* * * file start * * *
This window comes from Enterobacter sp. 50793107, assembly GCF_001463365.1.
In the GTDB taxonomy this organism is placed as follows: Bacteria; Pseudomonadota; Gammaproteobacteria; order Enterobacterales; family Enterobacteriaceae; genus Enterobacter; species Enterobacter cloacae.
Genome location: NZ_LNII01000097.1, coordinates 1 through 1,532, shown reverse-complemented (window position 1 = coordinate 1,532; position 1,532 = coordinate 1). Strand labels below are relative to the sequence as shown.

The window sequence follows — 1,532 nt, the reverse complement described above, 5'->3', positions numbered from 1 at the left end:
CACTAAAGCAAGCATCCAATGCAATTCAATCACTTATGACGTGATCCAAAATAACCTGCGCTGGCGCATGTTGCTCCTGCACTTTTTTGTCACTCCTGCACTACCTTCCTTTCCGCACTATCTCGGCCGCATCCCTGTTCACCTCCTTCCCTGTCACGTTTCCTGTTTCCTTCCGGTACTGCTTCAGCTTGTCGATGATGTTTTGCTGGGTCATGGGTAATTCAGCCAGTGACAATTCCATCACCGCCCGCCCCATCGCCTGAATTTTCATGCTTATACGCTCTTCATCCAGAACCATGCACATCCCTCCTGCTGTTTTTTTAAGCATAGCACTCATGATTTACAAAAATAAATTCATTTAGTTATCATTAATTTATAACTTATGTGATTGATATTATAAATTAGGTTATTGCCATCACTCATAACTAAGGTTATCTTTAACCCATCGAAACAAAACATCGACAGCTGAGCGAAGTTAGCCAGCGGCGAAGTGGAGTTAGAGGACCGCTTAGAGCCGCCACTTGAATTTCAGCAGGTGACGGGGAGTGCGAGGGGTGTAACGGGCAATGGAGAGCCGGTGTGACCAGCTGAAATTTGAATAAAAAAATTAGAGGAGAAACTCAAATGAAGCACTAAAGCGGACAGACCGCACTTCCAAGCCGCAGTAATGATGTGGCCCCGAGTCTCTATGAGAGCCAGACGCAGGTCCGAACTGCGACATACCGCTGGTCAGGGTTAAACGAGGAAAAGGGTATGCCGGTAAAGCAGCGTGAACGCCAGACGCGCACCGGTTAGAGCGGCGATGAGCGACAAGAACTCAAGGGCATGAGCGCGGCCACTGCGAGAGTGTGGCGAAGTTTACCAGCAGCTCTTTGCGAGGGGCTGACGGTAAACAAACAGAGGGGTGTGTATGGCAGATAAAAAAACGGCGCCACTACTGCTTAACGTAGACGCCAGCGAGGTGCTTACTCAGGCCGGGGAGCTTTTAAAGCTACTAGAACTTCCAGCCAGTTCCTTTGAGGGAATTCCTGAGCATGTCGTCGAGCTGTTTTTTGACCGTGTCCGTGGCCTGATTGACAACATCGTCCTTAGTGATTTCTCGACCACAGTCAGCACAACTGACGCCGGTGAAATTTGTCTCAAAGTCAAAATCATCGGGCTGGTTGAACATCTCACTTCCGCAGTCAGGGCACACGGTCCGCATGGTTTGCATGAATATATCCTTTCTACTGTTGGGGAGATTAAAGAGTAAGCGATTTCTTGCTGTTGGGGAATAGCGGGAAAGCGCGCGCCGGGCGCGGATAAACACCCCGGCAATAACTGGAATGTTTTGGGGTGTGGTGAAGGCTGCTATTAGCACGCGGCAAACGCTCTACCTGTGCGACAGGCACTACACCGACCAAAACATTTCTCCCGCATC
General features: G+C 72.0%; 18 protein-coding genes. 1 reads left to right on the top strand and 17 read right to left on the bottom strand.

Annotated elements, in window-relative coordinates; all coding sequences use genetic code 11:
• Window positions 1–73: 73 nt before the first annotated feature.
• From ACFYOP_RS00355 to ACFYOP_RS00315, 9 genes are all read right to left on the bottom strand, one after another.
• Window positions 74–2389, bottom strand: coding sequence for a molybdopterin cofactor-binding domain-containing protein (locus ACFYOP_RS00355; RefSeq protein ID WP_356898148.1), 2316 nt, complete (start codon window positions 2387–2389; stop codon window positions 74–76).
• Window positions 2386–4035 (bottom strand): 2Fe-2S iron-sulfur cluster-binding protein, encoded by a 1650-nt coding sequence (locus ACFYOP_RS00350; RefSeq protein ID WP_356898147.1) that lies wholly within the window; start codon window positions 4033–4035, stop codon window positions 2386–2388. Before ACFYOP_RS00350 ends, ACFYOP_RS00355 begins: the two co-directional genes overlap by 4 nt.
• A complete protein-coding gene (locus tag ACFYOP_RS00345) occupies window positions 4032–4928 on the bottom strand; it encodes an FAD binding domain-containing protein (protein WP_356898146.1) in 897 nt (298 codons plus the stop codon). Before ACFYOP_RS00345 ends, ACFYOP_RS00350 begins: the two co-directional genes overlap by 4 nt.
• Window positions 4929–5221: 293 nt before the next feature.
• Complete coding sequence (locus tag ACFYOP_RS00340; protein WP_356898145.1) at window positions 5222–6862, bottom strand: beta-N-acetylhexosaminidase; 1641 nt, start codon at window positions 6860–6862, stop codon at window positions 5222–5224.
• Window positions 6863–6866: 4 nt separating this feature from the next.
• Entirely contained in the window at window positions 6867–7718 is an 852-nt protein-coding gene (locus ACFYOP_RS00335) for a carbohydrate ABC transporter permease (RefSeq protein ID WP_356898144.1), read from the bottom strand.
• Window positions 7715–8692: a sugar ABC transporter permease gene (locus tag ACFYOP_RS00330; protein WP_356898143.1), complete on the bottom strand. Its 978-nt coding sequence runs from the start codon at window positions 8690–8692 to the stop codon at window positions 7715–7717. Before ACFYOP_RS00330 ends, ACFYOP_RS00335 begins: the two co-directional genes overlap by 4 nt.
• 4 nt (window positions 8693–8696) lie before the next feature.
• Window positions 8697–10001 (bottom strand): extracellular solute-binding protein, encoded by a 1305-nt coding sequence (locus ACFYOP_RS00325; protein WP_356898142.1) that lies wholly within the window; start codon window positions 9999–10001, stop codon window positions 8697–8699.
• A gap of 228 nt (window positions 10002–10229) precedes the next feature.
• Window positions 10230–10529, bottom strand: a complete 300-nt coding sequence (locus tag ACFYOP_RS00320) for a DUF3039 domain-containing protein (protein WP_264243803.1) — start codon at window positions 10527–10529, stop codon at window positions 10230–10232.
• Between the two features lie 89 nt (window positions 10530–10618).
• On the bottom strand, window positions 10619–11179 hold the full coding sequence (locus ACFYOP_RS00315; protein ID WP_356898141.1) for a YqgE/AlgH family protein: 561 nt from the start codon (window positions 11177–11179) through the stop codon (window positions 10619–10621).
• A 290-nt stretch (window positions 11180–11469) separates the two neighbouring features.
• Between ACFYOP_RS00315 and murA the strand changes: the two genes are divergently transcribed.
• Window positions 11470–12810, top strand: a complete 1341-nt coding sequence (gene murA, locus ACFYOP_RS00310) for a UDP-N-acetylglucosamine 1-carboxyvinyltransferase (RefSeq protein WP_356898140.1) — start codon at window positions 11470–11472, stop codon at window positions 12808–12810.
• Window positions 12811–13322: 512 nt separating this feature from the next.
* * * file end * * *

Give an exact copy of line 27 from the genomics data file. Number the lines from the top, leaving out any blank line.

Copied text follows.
• Window positions 12811–13322: 512 nt separating this feature from the next.